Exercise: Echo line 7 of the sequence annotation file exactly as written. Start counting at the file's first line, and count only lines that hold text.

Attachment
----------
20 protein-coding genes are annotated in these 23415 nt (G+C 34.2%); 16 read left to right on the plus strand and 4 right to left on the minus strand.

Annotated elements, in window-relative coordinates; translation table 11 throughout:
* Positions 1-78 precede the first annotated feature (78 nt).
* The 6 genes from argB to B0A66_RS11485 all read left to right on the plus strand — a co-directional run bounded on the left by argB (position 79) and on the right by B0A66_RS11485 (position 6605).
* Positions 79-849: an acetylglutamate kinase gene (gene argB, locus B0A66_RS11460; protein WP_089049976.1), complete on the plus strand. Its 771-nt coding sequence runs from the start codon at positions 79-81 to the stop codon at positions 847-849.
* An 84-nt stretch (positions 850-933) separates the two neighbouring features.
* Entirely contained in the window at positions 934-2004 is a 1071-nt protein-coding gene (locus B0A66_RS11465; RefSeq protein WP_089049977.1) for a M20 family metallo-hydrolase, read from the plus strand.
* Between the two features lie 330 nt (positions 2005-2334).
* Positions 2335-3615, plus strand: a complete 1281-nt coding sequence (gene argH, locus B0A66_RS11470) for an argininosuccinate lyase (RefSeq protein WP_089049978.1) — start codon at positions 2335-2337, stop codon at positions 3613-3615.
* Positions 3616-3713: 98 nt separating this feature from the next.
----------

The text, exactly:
* Entirely contained in the window at positions 934-2004 is a 1071-nt protein-coding gene (locus B0A66_RS11465; RefSeq protein WP_089049977.1) for a M20 family metallo-hydrolase, read from the plus strand.